So what is a conservation easement? | VailDaily.com
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So what is a conservation easement?

OK, right off the bat, what the heck is an easement, let alone a conservation easement?

Simply, an easement is the legal right to use some part (or, at times, all) of the real property of another. This right to use the property of another might extend on, above or below the surface of the “other’s” land.

While a subsurface right might include such things as a mining claim, an above-surface right might include the right to have your satellite dish protrude out and over your neighbor’s airspace. A surface right might include the driveway across your neighbor’s land over which you are entitled to travel.

Easements may be “positive” or “negative,” that is to say, they may allow one do something or prohibit one from doing something. Conservation easements are “negative” in that they prohibit specific activities on the land they affect, called the “servient tenement” or “servient estate.” The conservation easement is said to “burden” or “encumber” the servient tenement or estate.

In Colorado, the conservation easement statute has existed, relatively unchanged, since 1976.

Conservation easements are more correctly called “non-development easements” or “preservation easements.” Essentially, a landowner who grants a conservation easement prevents future development upon the land by stripping it of development rights. The easement may not, however, necessarily extended into perpetuity. Rather, it may extend for only a specified number of years, after which time the easement may expire.

In effect, the conservation easement represents the sale or donation of development rights to a party pledged not to exercise them for the duration of the easement. Thus, the land is preserved in its natural state for its perceived conservation value and not for its development value.

Under the Colorado statute, the permitted purposes for granting a valid conservation easement are: The retaining or maintaining of … land, water, or airspace … predominantly in a natural, scenic, or open condition, or for wildlife habitat, or for agricultural, horticultural, recreational, forest, or other use or condition consistent with the protection of open land having wholesome environmental quality or life-sustaining ecological diversity…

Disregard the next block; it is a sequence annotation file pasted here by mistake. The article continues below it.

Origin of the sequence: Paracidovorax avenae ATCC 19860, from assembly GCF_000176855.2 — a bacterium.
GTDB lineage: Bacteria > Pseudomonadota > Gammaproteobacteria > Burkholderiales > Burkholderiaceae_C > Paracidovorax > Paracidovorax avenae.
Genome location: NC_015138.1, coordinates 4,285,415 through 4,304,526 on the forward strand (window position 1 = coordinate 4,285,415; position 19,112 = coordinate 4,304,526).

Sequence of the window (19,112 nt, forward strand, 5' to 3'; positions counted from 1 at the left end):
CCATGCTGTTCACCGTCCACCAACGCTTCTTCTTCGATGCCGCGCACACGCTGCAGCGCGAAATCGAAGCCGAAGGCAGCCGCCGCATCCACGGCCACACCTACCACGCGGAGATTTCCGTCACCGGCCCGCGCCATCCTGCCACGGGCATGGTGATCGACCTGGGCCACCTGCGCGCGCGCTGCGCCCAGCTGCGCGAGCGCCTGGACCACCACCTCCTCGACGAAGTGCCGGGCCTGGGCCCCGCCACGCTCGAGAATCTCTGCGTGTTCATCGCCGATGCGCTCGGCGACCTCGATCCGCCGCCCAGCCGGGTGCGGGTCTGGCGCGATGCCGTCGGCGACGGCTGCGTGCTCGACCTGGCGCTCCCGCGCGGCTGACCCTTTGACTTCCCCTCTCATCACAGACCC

A close relative of the conservation easement is the historic preservation easement. Like the conservation easement, its purpose is preservation, in this instance, preservation not of the land’s natural beauty or ecological diversity, but of its historic heritage. Historic preservation easements may be placed on historic structures or historic land, although the emphasis is generally upon historic structures.

Although laudatory, donation of a conservation easement is not always an expression purely of philanthropy. The tax codes of both the United States and the state of Colorado recognize donation of easements for “conservation purposes” as deductible for income tax purposes, thus encouraging dedication of scenic and diverse lands to open space.

Further, the donor may realize property tax advantages and certain estate-planning benefits as a direct result of the donation. Balanced against these advantages, however, is the fact that by virtue of the gift of the conservation easement, something of value has been stripped from the land and, accordingly, the value of the land is proportionately diminished.

The owner has given up something of value to get something else of value in return. Still, in the appropriate circumstances, the income tax benefits, estate and gift tax benefits, and property tax benefits may indeed offer a strong, and often compelling, incentive in favor of donation of a conservation easement from a purely “smart business” point-of-view.

Too often, both business persons and their counsel overlook the advantages the conservation easement might offer, lock-stepping to more traditional (and, perhaps, seemingly more conservative) business plans pertaining to “developable” land.

And yet, despite often institutionalized “stodginess” about such things, there is (forgive the pun) a recent groundswell of popularity favoring preservation. Often, support of such arrangement flows from reasons other than tax and estate considerations and reflects a preservationist philosophy.

Lands owned by private foundations and no-profit entities are increasingly subjected to conservation easements for motives having noting whatsoever to do with tax considerations. Municipal, county and state governments have begun to purchase and condemn open space and then dedicate the property with a conservation easement thus preserving and ensuring greenspace buffers.

One more related device is that of the “land trust.” Land trusts are groups organized for the express purpose of “collecting”‘ and dedicating land for conservation purposes and to hold them “in trust” in their natural, undeveloped state.

Particularly in the instance of acquisition or development of large tracts of land, serious consideration should be given from a strictly business point-of-view to the advantages of land preservation and dedication of greenspace buffers.

Not only does this device ensure a better life for us all, and for the critters with whom we share our world, but it might also benefit the pocketbook of the potential developer more than he or she might realize if an enlightened business partner or legal counsel where not to whisper wise words regarding conservation in his or her ear.

Rohn K. Robbins is an attorney, licensed before the Bars of Colorado and California, who practices in the Vail Valley. He lectures for continuing legal education for attorneys in real estate, business law and legal ethics. He may be reached at 926-4461 or e-mail robbins@colorado.net


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